FC Advisors’ Take: The Federal Reserve has raised interest rates from 0.0% back in 2015 to 1.5% as of March 2018. Despite this significant increase in the rates that banks receive from the Federal Reserve, most “brick & mortar” banks have barely raised the rates they pay to savers. The largest US banks (JP Morgan Chase, Bank of America, Wells Fargo & Citibank) pay an average of less than 0.10% annually on savings accounts. Meanwhile, there are several reputable online banks that pay up to 1.60% annually. These banks are backed by the same FDIC coverage that savers count on at “brick & mortar” banks and they can be easily linked to an existing checking, savings and/or investment account. The only thing preventing savers from getting fair compensation on their savings is a lack of initiative. Opening and linking one of these accounts takes less than 30 minutes and they are an excellent place to put your emergency savings. If you don’t have some extra cash set aside (your own personal safety net) to help you stay calm during financial stress, now is an excellent time to set one up. How much more could your savings account earn?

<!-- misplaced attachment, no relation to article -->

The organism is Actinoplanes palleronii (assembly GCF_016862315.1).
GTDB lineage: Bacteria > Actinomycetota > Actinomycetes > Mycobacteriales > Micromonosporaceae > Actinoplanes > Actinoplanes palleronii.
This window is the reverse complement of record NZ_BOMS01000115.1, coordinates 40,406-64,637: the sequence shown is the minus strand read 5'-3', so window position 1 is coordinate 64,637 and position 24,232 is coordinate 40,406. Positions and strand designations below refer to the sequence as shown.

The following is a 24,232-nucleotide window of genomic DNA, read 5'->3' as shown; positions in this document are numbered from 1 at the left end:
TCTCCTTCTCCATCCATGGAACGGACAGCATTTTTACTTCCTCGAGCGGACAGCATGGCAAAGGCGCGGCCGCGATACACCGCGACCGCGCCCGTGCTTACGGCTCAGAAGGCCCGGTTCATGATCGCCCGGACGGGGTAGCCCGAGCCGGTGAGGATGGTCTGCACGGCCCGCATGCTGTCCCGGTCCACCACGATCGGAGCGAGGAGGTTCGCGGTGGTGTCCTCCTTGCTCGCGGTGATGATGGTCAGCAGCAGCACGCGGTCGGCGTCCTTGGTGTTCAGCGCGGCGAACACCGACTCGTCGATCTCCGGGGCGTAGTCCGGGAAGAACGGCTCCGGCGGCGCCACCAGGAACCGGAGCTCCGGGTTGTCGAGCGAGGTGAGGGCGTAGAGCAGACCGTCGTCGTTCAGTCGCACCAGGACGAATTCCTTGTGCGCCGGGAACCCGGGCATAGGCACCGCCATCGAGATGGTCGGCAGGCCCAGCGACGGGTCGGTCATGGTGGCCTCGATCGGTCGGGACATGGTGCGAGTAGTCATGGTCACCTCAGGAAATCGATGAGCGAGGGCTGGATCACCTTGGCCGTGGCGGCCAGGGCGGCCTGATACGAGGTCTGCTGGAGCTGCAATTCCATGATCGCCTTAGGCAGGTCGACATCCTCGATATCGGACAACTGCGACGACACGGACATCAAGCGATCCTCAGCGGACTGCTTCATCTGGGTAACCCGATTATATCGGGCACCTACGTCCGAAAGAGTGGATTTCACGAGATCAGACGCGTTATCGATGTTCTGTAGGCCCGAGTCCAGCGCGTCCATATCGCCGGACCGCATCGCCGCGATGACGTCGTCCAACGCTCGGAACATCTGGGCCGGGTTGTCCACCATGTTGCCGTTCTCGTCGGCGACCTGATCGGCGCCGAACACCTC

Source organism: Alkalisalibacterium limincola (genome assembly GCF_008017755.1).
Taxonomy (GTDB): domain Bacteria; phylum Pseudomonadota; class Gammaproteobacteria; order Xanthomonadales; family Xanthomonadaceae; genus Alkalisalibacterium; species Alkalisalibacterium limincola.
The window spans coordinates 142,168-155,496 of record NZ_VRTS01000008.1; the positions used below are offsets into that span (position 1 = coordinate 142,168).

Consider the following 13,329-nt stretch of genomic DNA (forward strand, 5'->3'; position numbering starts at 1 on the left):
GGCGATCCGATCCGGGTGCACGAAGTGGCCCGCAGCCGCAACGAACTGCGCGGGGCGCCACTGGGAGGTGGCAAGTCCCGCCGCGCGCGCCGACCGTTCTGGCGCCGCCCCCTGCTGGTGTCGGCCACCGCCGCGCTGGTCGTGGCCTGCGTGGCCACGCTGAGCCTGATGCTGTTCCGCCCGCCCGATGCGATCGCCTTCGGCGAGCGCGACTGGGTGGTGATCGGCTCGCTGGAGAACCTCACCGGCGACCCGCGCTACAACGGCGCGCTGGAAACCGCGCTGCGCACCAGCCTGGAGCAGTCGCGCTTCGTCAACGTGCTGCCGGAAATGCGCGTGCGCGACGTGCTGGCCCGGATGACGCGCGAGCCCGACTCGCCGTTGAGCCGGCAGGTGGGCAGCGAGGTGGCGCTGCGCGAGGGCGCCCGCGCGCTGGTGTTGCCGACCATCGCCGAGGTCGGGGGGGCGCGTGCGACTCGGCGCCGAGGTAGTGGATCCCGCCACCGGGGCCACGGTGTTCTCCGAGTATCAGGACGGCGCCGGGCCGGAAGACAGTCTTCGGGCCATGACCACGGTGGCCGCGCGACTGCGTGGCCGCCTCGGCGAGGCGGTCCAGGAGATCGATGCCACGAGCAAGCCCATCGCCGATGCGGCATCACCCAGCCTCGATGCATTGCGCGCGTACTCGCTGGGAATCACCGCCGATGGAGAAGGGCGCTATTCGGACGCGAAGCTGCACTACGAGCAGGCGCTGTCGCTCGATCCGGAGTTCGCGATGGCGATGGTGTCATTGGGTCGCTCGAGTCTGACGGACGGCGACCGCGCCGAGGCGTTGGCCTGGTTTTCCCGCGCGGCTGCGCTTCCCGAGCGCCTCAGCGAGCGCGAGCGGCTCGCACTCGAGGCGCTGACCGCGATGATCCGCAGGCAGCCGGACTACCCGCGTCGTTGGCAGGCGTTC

Issue: In 2017 there were only 8 days on which the S&P 500 moved up or down by 1% or more. The first quarter of 2018 logged 23 of these big 1%+ moves.
Impact: Volatility taps into our emotions and can cause investors to act irrationally. This tends to increase the risk of buying high and selling low. Big up moves often trigger greed or fear of missing out on gains, while big down moves can cause investors to sell in a panic.
FC Advisors’ Take: An increase in volatility has been long overdue. According to LPL research, the average year since 1951 has experienced 50 days with a 1%+ move (up or down) in the S&P 500. The highest ever was 134 in 2008 and the lowest ever was 3 in 1964. Our current pace is for 92 in 2018, about double the average. Because volatility has been suppressed for so long, it would not surprise us if we continued to experience higher than average volatility for a while. The important thing to remember is that for long-term investors, volatility creates opportunity. For those with discipline and a focus on buying at a fair price, volatility is one of the market inefficiencies that we can benefit from in the long-term.
But, there are three key concepts investors must understand in order navigate volatility successfully.
- It may not feel like we are getting a great deal in the moment.
- There is no way to guarantee that we will be able to buy on the lowest or last down move.